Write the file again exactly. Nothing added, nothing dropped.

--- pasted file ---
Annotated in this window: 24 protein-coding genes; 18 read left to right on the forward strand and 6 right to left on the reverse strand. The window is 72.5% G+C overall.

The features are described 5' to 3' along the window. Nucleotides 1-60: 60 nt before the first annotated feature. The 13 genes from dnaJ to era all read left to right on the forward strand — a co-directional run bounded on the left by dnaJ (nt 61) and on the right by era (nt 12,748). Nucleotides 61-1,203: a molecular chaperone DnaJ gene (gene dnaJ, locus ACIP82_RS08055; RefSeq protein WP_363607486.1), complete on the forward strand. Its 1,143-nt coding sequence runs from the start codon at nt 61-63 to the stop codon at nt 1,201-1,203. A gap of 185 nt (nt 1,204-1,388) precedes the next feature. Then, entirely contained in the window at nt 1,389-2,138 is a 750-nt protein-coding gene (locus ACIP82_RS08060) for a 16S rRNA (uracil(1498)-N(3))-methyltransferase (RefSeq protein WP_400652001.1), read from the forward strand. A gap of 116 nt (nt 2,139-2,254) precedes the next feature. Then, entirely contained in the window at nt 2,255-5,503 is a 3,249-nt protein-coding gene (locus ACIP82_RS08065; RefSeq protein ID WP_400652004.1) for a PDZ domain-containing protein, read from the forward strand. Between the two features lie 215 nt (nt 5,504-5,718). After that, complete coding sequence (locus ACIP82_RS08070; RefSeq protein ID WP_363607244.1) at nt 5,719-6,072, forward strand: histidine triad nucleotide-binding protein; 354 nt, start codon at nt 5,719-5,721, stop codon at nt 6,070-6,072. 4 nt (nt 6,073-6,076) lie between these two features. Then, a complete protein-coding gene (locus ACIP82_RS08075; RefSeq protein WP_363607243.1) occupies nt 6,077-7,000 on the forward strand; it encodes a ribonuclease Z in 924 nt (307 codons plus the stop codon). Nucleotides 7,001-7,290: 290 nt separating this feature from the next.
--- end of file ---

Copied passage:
Annotated in this window: 24 protein-coding genes; 18 read left to right on the forward strand and 6 right to left on the reverse strand. The window is 72.5% G+C overall.

The features are described 5' to 3' along the window. Nucleotides 1-60: 60 nt before the first annotated feature. The 13 genes from dnaJ to era all read left to right on the forward strand — a co-directional run bounded on the left by dnaJ (nt 61) and on the right by era (nt 12,748). Nucleotides 61-1,203: a molecular chaperone DnaJ gene (gene dnaJ, locus ACIP82_RS08055; RefSeq protein WP_363607486.1), complete on the forward strand. Its 1,143-nt coding sequence runs from the start codon at nt 61-63 to the stop codon at nt 1,201-1,203. A gap of 185 nt (nt 1,204-1,388) precedes the next feature. Then, entirely contained in the window at nt 1,389-2,138 is a 750-nt protein-coding gene (locus ACIP82_RS08060) for a 16S rRNA (uracil(1498)-N(3))-methyltransferase (RefSeq protein WP_400652001.1), read from the forward strand. A gap of 116 nt (nt 2,139-2,254) precedes the next feature. Then, entirely contained in the window at nt 2,255-5,503 is a 3,249-nt protein-coding gene (locus ACIP82_RS08065; RefSeq protein ID WP_400652004.1) for a PDZ domain-containing protein, read from the forward strand. Between the two features lie 215 nt (nt 5,504-5,718). After that, complete coding sequence (locus ACIP82_RS08070; RefSeq protein ID WP_363607244.1) at nt 5,719-6,072, forward strand: histidine triad nucleotide-binding protein; 354 nt, start codon at nt 5,719-5,721, stop codon at nt 6,070-6,072. 4 nt (nt 6,073-6,076) lie between these two features. Then, a complete protein-coding gene (locus ACIP82_RS08075; RefSeq protein WP_363607243.1) occupies nt 6,077-7,000 on the forward strand; it encodes a ribonuclease Z in 924 nt (307 codons plus the stop codon). Nucleotides 7,001-7,290: 290 nt separating this feature from the next.